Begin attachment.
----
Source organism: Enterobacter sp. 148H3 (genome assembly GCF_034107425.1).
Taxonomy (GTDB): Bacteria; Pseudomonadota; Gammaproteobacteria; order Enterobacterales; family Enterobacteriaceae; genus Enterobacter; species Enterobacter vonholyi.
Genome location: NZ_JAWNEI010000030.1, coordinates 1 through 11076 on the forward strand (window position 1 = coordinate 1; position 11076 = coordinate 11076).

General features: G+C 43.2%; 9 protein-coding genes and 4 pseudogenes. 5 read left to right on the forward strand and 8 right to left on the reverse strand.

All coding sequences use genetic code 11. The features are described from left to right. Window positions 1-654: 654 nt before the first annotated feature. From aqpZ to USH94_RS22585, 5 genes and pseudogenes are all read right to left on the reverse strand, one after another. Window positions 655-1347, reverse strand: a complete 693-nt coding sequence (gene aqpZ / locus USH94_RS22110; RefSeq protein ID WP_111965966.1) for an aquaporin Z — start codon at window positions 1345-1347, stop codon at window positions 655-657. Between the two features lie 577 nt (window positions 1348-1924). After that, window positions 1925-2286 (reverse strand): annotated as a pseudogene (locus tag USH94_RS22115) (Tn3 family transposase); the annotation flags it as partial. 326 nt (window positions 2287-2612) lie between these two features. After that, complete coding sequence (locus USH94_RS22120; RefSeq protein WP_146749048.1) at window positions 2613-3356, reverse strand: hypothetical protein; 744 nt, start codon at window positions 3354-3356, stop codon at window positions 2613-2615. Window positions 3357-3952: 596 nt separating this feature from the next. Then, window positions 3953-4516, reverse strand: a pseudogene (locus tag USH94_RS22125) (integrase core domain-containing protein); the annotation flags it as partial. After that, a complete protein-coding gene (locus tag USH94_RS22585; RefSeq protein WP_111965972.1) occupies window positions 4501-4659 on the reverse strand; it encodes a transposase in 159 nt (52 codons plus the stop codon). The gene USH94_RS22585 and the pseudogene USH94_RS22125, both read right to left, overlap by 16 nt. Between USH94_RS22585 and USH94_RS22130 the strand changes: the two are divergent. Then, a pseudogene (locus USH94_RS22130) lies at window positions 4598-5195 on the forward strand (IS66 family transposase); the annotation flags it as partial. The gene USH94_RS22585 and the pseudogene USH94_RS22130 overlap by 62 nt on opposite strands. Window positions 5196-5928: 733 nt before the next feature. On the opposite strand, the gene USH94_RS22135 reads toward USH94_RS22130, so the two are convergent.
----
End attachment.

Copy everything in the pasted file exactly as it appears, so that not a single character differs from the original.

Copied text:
Source organism: Enterobacter sp. 148H3 (genome assembly GCF_034107425.1).
Taxonomy (GTDB): Bacteria; Pseudomonadota; Gammaproteobacteria; order Enterobacterales; family Enterobacteriaceae; genus Enterobacter; species Enterobacter vonholyi.
Genome location: NZ_JAWNEI010000030.1, coordinates 1 through 11076 on the forward strand (window position 1 = coordinate 1; position 11076 = coordinate 11076).

General features: G+C 43.2%; 9 protein-coding genes and 4 pseudogenes. 5 read left to right on the forward strand and 8 right to left on the reverse strand.

All coding sequences use genetic code 11. The features are described from left to right. Window positions 1-654: 654 nt before the first annotated feature. From aqpZ to USH94_RS22585, 5 genes and pseudogenes are all read right to left on the reverse strand, one after another. Window positions 655-1347, reverse strand: a complete 693-nt coding sequence (gene aqpZ / locus USH94_RS22110; RefSeq protein ID WP_111965966.1) for an aquaporin Z — start codon at window positions 1345-1347, stop codon at window positions 655-657. Between the two features lie 577 nt (window positions 1348-1924). After that, window positions 1925-2286 (reverse strand): annotated as a pseudogene (locus tag USH94_RS22115) (Tn3 family transposase); the annotation flags it as partial. 326 nt (window positions 2287-2612) lie between these two features. After that, complete coding sequence (locus USH94_RS22120; RefSeq protein WP_146749048.1) at window positions 2613-3356, reverse strand: hypothetical protein; 744 nt, start codon at window positions 3354-3356, stop codon at window positions 2613-2615. Window positions 3357-3952: 596 nt separating this feature from the next. Then, window positions 3953-4516, reverse strand: a pseudogene (locus tag USH94_RS22125) (integrase core domain-containing protein); the annotation flags it as partial. After that, a complete protein-coding gene (locus tag USH94_RS22585; RefSeq protein WP_111965972.1) occupies window positions 4501-4659 on the reverse strand; it encodes a transposase in 159 nt (52 codons plus the stop codon). The gene USH94_RS22585 and the pseudogene USH94_RS22125, both read right to left, overlap by 16 nt. Between USH94_RS22585 and USH94_RS22130 the strand changes: the two are divergent. Then, a pseudogene (locus USH94_RS22130) lies at window positions 4598-5195 on the forward strand (IS66 family transposase); the annotation flags it as partial. The gene USH94_RS22585 and the pseudogene USH94_RS22130 overlap by 62 nt on opposite strands. Window positions 5196-5928: 733 nt before the next feature. On the opposite strand, the gene USH94_RS22135 reads toward USH94_RS22130, so the two are convergent.